Tamannaah's Petromax is the latest addition to the list of horror comedy films in Tamil cinema. The film which is directed by Rohin Venkatesan of Adhe Kangal fame, has music scored by Ghibran and cinematography by Dany Raymond. Petromax features an array of comedians including Munishkanth Ramadoss, Sathyan, Kaali Venkat, Saravana Kumar in important roles and Yogi Babu in a cameo. The film has now released and here is what we feel about it. 

Premkumar, a NRI decides to sell his ancestral property in Chennai for a high price, but people don't buy the bungalow since there is a rumour that the house is haunted by ghosts. In order to prove it wrong, Premkumar asks four men to stay inside the house for the next four nights promising them a ransom. Did the four men escape from the ghosts inside the house and what is the mystery that is surrounding the house forms the rest of the plot. 

Tamannaah gets a decent character to play, but she cannot be termed as the protagonist considering the less screen time and importance in the screenplay. She gets to play a character role as like others and she delivers a neat performance. Munishkanth, Sathyan, Kaali Venkat and TSK take care of the comic portions and they do it effortlessly. Especially, TSK scores the best out of the lot and he gets great applause from the audience for his mimics. The scenes where all the four encounter the ghosts inside the house is a laugh riot. They make the proceedings interesting in the second half and keep the momentum going until the pre-climax. Yogi Babu's cameo will surely be enjoyed by the audience and it lightens up the mood.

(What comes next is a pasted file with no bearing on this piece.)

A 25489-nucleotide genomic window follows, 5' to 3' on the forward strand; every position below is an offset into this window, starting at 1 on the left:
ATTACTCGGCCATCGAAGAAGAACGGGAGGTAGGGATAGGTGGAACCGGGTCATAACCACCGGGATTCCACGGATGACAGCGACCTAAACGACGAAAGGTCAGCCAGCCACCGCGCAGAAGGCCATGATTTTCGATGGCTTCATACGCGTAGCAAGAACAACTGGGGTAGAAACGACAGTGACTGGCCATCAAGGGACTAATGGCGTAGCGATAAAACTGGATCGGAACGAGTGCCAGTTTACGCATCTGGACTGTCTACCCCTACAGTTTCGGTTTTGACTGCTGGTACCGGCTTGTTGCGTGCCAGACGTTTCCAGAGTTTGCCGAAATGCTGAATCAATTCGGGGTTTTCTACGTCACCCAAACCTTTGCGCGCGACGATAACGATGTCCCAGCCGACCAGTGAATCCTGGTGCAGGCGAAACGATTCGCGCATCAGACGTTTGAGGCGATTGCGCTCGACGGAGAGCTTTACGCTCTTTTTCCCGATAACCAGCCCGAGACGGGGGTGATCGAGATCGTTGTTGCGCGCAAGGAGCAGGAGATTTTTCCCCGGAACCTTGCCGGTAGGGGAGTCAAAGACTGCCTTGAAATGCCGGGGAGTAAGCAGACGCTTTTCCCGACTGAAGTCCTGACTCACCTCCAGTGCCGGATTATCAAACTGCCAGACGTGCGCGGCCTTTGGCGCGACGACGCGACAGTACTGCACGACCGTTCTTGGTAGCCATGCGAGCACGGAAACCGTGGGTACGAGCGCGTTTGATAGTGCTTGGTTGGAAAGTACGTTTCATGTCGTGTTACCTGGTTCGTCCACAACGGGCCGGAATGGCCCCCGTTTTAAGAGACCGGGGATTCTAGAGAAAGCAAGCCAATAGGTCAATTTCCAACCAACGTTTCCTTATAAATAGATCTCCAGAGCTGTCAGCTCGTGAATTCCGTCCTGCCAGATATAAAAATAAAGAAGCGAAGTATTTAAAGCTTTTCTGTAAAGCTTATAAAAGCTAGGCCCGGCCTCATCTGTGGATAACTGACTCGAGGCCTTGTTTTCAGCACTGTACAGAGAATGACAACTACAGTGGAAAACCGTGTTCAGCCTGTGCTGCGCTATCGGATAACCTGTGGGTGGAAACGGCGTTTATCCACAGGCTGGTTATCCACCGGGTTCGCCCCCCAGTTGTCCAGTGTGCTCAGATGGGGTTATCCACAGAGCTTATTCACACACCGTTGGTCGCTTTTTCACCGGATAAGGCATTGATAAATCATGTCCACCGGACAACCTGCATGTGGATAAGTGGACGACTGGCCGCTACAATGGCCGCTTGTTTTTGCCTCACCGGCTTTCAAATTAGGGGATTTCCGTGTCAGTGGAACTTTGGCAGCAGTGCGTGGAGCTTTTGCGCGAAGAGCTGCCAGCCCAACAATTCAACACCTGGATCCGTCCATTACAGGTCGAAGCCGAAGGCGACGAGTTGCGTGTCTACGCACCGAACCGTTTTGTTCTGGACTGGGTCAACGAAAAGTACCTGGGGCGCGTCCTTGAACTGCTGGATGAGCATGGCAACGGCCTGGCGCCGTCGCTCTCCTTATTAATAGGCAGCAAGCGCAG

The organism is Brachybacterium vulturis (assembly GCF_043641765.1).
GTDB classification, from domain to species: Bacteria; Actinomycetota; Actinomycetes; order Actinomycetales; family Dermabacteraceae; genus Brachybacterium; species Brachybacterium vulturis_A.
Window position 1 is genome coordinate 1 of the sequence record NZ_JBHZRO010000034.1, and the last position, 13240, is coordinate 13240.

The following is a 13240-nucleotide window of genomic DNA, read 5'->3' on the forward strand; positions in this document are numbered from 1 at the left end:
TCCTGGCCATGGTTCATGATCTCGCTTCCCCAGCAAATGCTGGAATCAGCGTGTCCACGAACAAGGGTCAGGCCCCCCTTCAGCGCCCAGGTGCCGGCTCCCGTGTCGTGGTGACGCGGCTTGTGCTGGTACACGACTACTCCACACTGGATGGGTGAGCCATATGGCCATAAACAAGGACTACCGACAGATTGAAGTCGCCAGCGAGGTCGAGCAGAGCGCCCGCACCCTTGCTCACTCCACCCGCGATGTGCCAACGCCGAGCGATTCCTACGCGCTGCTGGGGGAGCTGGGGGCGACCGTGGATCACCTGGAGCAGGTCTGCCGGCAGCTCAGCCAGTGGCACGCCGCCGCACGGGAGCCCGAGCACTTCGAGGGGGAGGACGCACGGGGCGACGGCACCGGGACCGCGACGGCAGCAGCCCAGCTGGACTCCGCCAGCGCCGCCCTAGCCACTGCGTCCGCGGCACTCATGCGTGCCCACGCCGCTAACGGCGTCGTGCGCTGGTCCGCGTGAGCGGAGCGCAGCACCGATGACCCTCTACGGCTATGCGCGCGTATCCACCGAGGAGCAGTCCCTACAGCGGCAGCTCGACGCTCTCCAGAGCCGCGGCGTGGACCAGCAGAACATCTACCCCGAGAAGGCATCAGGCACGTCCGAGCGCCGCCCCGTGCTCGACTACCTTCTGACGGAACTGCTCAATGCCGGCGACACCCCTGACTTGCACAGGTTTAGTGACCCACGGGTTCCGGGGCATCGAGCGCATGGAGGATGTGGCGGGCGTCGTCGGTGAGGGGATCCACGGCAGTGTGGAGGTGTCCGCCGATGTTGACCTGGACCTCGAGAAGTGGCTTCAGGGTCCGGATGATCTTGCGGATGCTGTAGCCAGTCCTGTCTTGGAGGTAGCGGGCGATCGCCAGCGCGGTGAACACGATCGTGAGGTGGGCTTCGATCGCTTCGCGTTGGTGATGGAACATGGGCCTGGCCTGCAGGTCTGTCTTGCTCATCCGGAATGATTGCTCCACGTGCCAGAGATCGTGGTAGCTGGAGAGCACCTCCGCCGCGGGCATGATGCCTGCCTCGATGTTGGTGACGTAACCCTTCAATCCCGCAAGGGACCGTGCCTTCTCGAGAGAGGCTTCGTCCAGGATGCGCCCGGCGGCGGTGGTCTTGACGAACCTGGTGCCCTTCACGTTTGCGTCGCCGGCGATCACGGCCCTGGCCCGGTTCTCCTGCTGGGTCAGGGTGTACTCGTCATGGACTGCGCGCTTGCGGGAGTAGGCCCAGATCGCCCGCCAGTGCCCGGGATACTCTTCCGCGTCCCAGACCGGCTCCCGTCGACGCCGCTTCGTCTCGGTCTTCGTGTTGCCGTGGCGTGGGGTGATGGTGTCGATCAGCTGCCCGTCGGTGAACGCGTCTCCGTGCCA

The initial twist that comes in the first twenty minutes of the film is neatly executed and it is a pleasant surprise. The film has equal share of downfalls in the form of the screenplay and the treatment. It suffers from cliched pattern of scenes and that in turn leads to predictability. The film doesn't offer anything fresh as such for the viewer. The first half is majorly boring with no interesting comic portions working in the favour of the film. The separate flashbacks for each of the four characters (Munishkanth, Kaali Venkat, Sathyan, TSK) don't hold the audience's engagement. These mentioned sequences are silly and uninteresting and one would also wonder why so much of screentime and space is given for their flashbacks. A few jump scares lend the intended impact, but it majorly gets played in the expected places, bringing down the excitement. 

Director Rohin Venkatesan has retained the essence of the original and has did a fair job. Things would have been much better with a fresher treatment in the screenplay, that could have avoided the predictability factor. Ghibran's background score lends good support to the film, but doesn't repeat the Adhe Kangal magic in Rohin's combination. Dany Raymond's cinematography and Leo John Paul's editing are functional fulfilling the requirements.